Paired with Dicey, Even gains the power to combat the Queen of Random and her armies of robot soldiers, and together, the two set off on a quest across Random to free Odd, and maybe the world from the Queen’s grip.
It’s an incredibly unique story with a multitude of layers behind it. Each town of Random is bursting with life and colours both the world and the story in unique ways—from the Two-Town where everyone has a split personality, or Threedom where the ruling triplets wage a never-ending war with giant robots. To further this, each town is filled with interesting and lovable characters, both good and bad and the writing is impeccable—both for the characters, and the in-game narrator who helps highlight the story, and gets comically self-aware at times.
Gameplay is equally as unique, albeit not always perfect. Each town faces its own dilemma that Even and Dicey must solve, as well as some side-quests here and there that add to a lot of the charm and personality of the game’s characters and writing. These quests are usually “fetch” in nature, but occasionally involve engaging in combat—and combat is the real standout.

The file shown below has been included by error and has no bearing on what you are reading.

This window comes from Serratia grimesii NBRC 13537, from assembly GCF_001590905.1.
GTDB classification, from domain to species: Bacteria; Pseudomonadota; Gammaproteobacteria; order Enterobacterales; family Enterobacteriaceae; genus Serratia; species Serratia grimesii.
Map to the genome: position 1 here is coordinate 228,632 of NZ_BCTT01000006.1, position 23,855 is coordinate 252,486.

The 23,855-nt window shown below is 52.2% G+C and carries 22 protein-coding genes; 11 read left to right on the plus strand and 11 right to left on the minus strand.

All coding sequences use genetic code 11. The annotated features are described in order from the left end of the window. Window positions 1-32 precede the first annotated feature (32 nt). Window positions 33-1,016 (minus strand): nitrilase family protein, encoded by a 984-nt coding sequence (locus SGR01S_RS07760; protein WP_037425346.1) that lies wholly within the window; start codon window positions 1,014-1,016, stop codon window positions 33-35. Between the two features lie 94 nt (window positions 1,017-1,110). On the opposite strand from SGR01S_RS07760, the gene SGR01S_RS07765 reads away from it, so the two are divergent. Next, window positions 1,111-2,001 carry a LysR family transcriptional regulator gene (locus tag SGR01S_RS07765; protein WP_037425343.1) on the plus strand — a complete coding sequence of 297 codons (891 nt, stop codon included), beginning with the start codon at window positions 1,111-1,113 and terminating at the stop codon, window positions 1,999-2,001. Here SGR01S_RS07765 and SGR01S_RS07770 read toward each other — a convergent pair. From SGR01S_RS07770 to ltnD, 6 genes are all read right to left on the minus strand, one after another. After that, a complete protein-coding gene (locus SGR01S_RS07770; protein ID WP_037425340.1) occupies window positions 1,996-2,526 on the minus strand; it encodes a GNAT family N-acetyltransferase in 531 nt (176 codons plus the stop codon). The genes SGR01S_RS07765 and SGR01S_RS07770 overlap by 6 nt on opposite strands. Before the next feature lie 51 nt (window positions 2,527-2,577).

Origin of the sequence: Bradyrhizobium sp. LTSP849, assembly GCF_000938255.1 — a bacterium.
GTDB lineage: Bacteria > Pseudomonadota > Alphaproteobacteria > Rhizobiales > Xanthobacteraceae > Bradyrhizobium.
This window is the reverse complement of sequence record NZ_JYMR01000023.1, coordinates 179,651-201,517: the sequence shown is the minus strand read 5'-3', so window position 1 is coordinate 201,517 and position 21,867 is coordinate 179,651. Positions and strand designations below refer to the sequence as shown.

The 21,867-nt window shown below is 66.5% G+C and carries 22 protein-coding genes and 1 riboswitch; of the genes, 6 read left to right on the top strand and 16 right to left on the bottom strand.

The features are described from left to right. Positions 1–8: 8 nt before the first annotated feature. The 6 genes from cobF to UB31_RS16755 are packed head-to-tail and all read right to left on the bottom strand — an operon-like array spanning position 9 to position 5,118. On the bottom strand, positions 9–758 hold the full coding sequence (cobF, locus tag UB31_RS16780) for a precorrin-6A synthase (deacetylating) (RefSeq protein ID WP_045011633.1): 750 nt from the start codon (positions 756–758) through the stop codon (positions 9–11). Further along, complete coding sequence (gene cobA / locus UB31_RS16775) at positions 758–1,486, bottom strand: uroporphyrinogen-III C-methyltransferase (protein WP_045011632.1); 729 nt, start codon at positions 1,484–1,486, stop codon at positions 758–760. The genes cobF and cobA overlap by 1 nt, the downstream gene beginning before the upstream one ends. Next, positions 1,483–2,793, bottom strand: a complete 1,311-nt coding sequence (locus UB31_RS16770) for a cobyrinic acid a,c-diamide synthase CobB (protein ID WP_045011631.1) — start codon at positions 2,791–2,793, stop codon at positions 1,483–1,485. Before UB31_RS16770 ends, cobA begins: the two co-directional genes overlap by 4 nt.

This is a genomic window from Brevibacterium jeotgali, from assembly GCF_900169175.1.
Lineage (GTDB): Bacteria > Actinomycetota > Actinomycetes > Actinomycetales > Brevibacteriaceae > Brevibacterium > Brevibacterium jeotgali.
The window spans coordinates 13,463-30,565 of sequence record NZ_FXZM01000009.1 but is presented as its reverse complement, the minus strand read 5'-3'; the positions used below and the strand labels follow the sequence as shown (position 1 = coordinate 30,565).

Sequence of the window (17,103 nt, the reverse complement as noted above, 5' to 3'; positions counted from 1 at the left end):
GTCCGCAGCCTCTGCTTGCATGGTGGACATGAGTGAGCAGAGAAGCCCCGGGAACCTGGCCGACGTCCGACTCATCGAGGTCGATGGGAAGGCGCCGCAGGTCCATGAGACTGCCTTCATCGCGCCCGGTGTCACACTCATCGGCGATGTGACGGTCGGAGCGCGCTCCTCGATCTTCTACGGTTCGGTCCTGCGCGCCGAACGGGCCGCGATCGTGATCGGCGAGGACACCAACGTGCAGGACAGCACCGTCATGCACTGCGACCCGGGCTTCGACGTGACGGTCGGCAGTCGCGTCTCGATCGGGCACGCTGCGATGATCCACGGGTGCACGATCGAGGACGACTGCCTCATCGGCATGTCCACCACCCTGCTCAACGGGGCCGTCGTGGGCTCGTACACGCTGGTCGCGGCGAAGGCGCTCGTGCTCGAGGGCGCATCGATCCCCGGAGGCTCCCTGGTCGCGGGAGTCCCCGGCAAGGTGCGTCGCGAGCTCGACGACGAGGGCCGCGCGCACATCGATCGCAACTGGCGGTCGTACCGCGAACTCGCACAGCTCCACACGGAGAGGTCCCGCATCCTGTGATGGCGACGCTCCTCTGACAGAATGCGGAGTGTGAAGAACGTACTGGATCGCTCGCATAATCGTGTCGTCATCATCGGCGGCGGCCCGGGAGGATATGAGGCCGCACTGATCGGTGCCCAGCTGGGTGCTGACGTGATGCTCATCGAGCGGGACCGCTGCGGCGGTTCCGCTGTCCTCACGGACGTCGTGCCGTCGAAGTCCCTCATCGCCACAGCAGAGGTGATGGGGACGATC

Combat has two central features—rolling the Dicey, and playing cards. On her own, Even has no real weapons; armed only with a simple slingshot. However, on her adventure, she can obtain magical cards, or purchase them from friend, card-enthusiast, and living shop: Mannie Dex. Cards range in abilities: from giving Even weapons to wield in combat, to traps to place in the battle arena, temporary buffs or spells, or cheat cards that can provide various bonuses when choosing cards.